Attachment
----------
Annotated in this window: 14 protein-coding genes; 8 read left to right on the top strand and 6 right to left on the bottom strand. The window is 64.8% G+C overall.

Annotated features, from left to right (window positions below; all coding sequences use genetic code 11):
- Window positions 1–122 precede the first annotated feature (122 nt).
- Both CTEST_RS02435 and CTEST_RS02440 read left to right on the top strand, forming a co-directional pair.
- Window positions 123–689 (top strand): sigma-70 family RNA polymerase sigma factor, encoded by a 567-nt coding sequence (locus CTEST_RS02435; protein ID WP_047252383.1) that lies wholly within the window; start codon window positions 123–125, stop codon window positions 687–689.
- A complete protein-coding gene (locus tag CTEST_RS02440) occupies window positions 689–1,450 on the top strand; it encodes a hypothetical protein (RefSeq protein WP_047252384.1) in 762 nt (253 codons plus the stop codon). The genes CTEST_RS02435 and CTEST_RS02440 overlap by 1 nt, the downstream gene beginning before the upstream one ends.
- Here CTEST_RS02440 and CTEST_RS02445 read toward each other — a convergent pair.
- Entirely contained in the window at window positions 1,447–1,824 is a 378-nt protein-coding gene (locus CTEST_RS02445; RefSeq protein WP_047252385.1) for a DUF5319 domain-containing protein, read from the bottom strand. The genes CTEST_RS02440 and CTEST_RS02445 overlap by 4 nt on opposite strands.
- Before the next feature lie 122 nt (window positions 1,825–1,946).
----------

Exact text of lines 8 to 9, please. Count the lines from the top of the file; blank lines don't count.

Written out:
- Entirely contained in the window at window positions 1,447–1,824 is a 378-nt protein-coding gene (locus CTEST_RS02445; RefSeq protein WP_047252385.1) for a DUF5319 domain-containing protein, read from the bottom strand. The genes CTEST_RS02440 and CTEST_RS02445 overlap by 4 nt on opposite strands.
- Before the next feature lie 122 nt (window positions 1,825–1,946).